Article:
As stated above, after the coating 64 of corrosion-resistant material has been applied to the sheet metal section 62 and allowed to cure, the portion of the section 62 containing the corrosion-resistant material and score pattern 66 is formed into a concave-convex dome shape. This is accomplished by clamping the section between a pair of supporting members for forming concave-convex dome portions in sheet metal sections connected to a source of pressurized fluid, such as pressurized air. A concave-convex dome portion is formed in the section by applying fluid pressure on a side thereof at a level exceeding the yield point of the metal from which the section is formed. After forming, the side of the concave-convex dome portion containing the coating 64 of corrosion-resistant material and score pattern 66 are contacted with a corrosive fluid for a period of time sufficient to corrode scores of a desired depth into the section corresponding with the score pattern. A presently preferred technique for contacting the section with a corrosive fluid is to clamp the section between a second pair of supporting members whereby the side of the section containing the coating 64 of corrosion-resistant material is exposed to one or more spray nozzles connected to a source of aqueous acid solution of constant strength and temperature. The acid solution is sprayed onto the side of the section containing the score pattern at a constant rate and for a period of time sufficient to corrode scores into the section corresponding with the score pattern thereon. After the scores have been formed in the section, it is removed from the supporting members, and the corrosion-resistant material removed from the section by dissolving it in an appropriate solvent.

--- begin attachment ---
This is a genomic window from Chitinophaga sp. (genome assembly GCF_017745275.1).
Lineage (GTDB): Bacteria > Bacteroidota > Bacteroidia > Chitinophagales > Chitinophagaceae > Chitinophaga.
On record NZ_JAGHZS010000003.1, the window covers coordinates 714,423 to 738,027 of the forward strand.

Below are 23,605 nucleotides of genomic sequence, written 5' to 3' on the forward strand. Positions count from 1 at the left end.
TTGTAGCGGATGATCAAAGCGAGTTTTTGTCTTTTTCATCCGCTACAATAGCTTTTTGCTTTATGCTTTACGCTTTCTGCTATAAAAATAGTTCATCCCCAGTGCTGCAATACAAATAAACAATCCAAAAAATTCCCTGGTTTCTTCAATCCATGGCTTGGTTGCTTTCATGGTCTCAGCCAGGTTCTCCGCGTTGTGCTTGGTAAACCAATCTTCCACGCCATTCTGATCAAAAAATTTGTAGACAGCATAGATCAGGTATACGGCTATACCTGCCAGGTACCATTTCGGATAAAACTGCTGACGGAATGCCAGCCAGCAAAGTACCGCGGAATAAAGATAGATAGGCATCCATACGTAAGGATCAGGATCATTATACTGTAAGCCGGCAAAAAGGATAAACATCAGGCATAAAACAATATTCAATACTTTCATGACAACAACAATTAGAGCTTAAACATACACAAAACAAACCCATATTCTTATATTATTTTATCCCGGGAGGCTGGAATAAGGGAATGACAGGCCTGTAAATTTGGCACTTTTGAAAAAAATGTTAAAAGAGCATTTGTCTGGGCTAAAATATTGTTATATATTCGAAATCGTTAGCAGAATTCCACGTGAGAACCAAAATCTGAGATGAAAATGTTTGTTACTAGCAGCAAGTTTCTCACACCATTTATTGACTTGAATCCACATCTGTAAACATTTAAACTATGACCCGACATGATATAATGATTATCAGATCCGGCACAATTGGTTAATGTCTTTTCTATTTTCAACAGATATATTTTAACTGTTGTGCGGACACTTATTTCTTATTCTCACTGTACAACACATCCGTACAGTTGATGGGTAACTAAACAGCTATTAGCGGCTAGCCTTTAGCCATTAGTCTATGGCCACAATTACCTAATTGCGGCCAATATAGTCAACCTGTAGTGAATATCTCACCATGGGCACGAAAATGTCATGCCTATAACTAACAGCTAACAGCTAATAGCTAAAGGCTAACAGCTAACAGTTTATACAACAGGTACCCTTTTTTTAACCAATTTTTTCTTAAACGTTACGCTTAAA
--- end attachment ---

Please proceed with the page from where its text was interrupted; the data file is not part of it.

As will be understood by those skilled in the art, a variety of techniques and conventional equipment can be utilized for applying the coating 64 of corrosion-resistant material to the metal section 62 and for contacting the section with a corrosive fluid so that scores of uniform depth and size are corroded into a surface of the section. Further, the coating 64 can be applied to the metal section 62 before or after forming a concave-convex dome portion in the section and the scores can be formed in the section on either side of the section. However, it is presently preferred to form the scores in the section after the dome portion has been formed therein to insure that the scores are of uniform depth and size, i.e., to avoid deformation of the scores during forming of the dome portion. Further, because the forming of the dome portion results in a thinning out of the metal of the section whereby the dome portion is thinner at the apex than at the sides thereof, when scores of uniform depth are formed in the dome portion, the lines of weakness created thereby are weakest at the center of the dome portion. This is advantageous in that it is desirable in operation of the rupture disk that it tear from the center of the dome portion outwardly.